Marking the first execution under the new King of Saudi Arabia, Salman bin Abdulaziz Al Saud, a man accused of raping several young girls was beheaded on Monday. However, the accused had claimed innocence throughout the trial.
He had even received a stay on the execution and was granted a retrial by the late King Abdullah, bringing this particular execution to the limelight.
Mousa bin Saeed Ali al-Zahrani, a teacher, was accused of luring several underage girls and abducting them in a string of attacks in 2011. He threatened the girls and their relatives, and physically assaulted them in his home, reported Middle East Eye. "He raped them, detained them, forced them to drink alcohol, and forced some to watch pornographic material," the interior ministry was quoted as saying.
However, al-Zahrani's relatives claimed that he was given a sham trial and pleaded his innocence. In fact, the family had taken the case to King Abdullah and successfully requested a stay on the execution and a promise to re-open the investigation.
The accused had posted a video in April 2014 declaring his innocence and asking for a review of the verdict. "I plead my innocence and swear to God that neither my religion nor my education, knowledge, age, fatherhood or upbringing allow me to even think of committing such an act, which can only come from ribald and mentally ill people," he had said in the video.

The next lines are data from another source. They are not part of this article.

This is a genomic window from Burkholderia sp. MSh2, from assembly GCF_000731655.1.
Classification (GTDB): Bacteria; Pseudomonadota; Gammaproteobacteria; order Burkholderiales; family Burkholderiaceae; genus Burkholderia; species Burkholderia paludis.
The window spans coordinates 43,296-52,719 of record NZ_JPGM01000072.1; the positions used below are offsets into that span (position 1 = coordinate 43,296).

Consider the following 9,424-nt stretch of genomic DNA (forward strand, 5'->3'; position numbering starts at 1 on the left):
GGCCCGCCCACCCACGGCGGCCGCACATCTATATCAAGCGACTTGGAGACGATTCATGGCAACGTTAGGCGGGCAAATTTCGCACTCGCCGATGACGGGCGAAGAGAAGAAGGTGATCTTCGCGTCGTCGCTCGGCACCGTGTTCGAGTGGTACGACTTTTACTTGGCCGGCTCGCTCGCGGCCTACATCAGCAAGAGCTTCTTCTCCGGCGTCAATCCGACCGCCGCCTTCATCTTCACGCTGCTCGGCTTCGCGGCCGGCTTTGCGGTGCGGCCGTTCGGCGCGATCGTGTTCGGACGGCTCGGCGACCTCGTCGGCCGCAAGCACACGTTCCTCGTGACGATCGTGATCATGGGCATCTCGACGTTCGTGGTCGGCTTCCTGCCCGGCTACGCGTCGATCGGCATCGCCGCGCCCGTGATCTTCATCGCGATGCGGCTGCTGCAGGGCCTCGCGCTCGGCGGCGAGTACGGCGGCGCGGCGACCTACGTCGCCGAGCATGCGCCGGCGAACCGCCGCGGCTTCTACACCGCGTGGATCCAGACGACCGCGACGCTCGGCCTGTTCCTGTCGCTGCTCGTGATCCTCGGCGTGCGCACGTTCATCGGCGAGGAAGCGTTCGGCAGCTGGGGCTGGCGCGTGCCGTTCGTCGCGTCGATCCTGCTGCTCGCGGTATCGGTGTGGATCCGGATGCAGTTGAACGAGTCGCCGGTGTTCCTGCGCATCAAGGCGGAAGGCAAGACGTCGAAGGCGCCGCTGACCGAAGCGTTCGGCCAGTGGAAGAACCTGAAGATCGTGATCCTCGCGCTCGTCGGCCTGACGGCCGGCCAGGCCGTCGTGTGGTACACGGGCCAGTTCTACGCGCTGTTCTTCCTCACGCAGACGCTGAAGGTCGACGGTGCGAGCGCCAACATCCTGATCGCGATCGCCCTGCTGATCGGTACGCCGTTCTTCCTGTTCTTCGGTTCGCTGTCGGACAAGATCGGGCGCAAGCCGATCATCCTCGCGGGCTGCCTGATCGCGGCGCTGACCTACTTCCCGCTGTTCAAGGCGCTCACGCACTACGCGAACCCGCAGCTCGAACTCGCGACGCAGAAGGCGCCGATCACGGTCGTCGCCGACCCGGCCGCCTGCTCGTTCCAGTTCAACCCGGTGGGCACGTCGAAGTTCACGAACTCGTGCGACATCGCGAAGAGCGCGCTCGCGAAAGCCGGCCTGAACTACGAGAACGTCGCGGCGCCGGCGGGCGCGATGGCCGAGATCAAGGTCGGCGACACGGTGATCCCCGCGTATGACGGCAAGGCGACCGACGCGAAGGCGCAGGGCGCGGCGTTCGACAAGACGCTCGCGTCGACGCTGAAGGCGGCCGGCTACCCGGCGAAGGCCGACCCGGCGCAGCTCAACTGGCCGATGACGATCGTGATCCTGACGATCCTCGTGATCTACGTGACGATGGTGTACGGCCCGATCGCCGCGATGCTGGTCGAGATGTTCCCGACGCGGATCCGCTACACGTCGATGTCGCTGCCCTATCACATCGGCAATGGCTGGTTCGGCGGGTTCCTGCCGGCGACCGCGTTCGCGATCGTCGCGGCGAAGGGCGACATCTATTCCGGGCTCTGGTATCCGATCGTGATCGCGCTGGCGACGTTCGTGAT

"I strongly deny all that I am accused of. It is all unjust fabrication of the truth. The accusations I am being subjected to are not acceptable in our religion. They are malicious and have been magnified and manipulated," al-Zahrani added.
However, when King Abdullah died on Friday, the family was notified by police insiders that an order had been reissued for an expedited beheading to take place on Monday.
Al-Zahrani's beheading in the Red Sea city of Jeddah brings the number of people executed by Saudi authorities in 2015 to 16.